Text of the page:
Reviving The Ann Arbor Blues Festival

. August 1, 2017.
Ann Arbor’s own Chris Canas - Photo by Carlos Almeida
Ann Arbor’s own Chris Canas - Photo by Carlos Almeida

If you dig back, you’ll find the legacy of blues music in Ann Arbor astonishing. In 1969, for example, a couple U-M college students were actually able to curate what many say is the first electric blues festival in North America, where attendees were treated to performances by the greatest icons and innovators of the blues, from B.B. King and Howlin Wolf, to Big Mama Thornton and Muddy Waters. What’s maybe more astonishing, however, is how that legacy has come to be disregarded as time’s gone on.

Reclaiming the legacy

Ann Arbor’s own Chris Canas seeks to make sure that legacy not only stops being overlooked, but also continues to flourish. A lifelong musician who leads the Chris Canas Band – a tremendous and versatile ensemble that’s relentless both in its live presentation and tour schedule, but above all, constitutes some of the most impassioned players you can find when it comes to performing pure blues music – Canas has been given significant credit for helping revive The Ann Arbor Blues Festival. That credit comes from James Partridge, a local legal consultant who fell madly in love with the blues later in his life and wound up establishing the Ann Arbor Blues Society to promote and further enrich a new generation’s experience and enjoyment of live blues music in our region.

Ann Arbor’s influence

“I’m really proud of what Ann Arbor has contributed to the music world,” Partridge says, “and to the blues, particularly. But I feel, to a large extent, that contribution has been forgotten.” Reclaiming Ann Arbor’s vital place in the national blues scene is one of Partridge’s biggest inspirations for organizing the city’s revived Blues Festival on August 19 at the Washtenaw Farm Council Fairgrounds.

“Everybody knows what Detroit did for music – and rightfully so,” he adds. “Ann Arbor’s influence isn’t as well known. But Ann Arbor Blues Festivals changed the course of music history. Without them, a lot of the music we listen to today would never have been made. That’s an incredible legacy and something this town should be incredibly proud of.” ”

“Pretty much every form of music that we have now, whether it’s country, or rock, or folk, all comes from the blues,” says Canas, who was a standout performer at this year’s A2 Summer Fest’s Top of the Park series. “I think that’s why (blues) is so personal, because you can have folk blues, or rock blues, or country blues, it doesn’t matter what type of blues you’re playing; it’s almost like water! We’re all made of water! That’s (the Blues) the basic element we need and the basic ingredient in every song. Blues, to me, is everything.”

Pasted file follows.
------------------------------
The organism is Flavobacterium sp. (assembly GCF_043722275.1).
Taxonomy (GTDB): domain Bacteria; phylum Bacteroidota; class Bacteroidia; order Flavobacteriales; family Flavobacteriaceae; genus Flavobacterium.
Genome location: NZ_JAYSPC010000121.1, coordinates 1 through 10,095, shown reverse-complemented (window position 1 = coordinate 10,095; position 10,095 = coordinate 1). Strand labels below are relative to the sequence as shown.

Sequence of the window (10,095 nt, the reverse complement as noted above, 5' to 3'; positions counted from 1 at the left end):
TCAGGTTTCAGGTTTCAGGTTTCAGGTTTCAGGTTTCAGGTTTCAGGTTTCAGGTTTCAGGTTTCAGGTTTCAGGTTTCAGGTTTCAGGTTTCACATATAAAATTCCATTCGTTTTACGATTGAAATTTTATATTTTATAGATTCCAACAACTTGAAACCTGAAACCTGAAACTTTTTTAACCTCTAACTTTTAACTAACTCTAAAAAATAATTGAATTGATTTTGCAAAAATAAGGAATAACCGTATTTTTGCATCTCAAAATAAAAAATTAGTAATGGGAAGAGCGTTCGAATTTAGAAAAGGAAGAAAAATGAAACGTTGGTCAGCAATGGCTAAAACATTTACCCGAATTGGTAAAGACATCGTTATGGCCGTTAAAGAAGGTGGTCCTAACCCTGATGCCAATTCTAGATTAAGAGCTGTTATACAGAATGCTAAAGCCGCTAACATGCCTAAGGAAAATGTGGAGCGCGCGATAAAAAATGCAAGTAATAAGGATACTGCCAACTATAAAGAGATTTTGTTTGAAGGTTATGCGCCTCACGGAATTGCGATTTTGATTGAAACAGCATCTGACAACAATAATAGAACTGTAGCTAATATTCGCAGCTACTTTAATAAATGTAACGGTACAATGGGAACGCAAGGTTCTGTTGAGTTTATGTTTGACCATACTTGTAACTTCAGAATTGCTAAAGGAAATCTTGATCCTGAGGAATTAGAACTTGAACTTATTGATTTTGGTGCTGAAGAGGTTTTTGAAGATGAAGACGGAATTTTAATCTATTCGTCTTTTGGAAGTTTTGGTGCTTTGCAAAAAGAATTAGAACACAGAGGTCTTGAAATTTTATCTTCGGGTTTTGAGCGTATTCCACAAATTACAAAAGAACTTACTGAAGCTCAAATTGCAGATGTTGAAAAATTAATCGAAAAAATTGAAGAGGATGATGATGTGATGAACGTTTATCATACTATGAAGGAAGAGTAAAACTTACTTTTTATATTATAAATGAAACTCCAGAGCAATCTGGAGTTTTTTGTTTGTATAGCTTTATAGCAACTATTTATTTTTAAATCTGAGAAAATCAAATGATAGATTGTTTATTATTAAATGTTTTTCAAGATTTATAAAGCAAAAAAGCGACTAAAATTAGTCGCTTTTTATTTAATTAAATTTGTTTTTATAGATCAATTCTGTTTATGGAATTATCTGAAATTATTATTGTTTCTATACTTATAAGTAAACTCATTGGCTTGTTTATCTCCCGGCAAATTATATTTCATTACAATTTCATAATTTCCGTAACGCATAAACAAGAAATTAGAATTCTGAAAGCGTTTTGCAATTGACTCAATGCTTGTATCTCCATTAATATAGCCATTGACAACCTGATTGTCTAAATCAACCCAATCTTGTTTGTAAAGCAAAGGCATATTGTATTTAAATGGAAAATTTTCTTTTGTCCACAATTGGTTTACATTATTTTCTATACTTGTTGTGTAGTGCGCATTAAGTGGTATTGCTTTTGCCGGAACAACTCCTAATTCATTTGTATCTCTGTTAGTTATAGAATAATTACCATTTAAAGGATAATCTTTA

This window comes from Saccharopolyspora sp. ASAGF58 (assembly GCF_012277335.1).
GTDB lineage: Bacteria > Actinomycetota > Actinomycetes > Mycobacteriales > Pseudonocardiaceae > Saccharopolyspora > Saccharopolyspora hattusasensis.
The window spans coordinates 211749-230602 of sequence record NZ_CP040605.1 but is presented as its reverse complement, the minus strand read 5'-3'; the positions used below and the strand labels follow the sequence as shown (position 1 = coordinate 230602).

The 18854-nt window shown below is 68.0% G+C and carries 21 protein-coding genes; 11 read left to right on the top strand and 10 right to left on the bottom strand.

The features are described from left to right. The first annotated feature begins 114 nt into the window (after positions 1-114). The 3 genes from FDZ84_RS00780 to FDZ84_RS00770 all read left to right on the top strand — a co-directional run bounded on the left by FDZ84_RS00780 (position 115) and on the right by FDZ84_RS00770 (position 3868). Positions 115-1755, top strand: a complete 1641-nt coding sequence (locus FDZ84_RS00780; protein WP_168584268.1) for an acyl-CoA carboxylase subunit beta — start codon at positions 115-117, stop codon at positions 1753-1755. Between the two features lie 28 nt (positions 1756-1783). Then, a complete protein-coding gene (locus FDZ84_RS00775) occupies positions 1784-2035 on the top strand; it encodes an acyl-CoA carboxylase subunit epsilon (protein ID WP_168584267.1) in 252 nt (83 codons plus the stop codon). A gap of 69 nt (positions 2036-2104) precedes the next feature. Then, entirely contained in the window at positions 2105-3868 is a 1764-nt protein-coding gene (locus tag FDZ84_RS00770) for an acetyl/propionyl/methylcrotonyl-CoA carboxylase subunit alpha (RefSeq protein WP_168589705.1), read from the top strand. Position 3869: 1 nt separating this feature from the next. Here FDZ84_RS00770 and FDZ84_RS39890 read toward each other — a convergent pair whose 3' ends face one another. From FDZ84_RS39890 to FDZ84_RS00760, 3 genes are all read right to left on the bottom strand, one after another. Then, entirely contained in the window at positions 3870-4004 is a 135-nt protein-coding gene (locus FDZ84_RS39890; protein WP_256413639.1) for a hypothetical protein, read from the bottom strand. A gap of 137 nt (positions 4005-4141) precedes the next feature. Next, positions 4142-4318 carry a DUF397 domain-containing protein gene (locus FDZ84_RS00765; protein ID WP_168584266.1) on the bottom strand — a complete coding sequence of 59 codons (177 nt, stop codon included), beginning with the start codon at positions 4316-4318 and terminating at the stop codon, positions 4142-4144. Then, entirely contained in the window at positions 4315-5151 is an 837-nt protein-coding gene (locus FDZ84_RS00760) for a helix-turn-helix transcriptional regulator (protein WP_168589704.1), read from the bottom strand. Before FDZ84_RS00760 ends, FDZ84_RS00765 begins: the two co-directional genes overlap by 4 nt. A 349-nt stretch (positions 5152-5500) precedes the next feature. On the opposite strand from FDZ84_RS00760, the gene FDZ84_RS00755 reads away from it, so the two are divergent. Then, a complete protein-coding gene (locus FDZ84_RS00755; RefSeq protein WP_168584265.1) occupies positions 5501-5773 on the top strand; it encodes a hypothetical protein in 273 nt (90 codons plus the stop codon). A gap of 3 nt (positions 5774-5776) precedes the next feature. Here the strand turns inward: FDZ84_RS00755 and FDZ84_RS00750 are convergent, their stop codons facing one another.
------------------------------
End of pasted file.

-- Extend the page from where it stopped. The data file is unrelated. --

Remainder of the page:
Growing the festival

“I want to grow this festival,” Partridge says, “and really build excitement and enthusiasm for when we hit the 50th anniversary of the very first blues fest, which is 2019.” Partridge’s intent is to reintroduce, and reinvigorate excitement for the blues to a music scene that wound up drifting more toward contemporary indie-rock or folk throughout the 90’s and early 00’s.

“One thing about the blues,” says Partridge, who also plays guitar, “is that it’s simple in structure, and yet very complex. It takes a long time to study and master because there are so many different layers and variations.”

Playing for the future

Canas, meanwhile, has an eye toward the future. “We all know where blues has been,” he says. “Nobody knows where it’s going! We want to usher in a new generation of players and new fans. You gotta have new fans, otherwise the medium is gonna die. The true meaning of keeping the blues alive is to not live in the past; sure you pay homage, but we’re also playing for the future!”

Canas and Partridge agree there’s something for everyone at this year’s festival. Diversity amid the blues stylists on this lineup was important. “There’s something for blues purists, sure,” says Canas. “But we got something for contemporary folks, blues-rockin’ folks, a bit of flavor for everyone. That’s what Ann Arbor means to me; that diversity!”

Headliners include Benny Turner & Real Blues, The Nick Moss Band, Eliza Neals and the Narcotics, The Chris Canas Band, and many more.

$35-$45.
1-11pm. Saturday, August 19.
Washtenaw Farm Council Fairgrounds, 5055 Ann Arbor-Saline Rd.
734-429-3145 | a2bluesfestival.com

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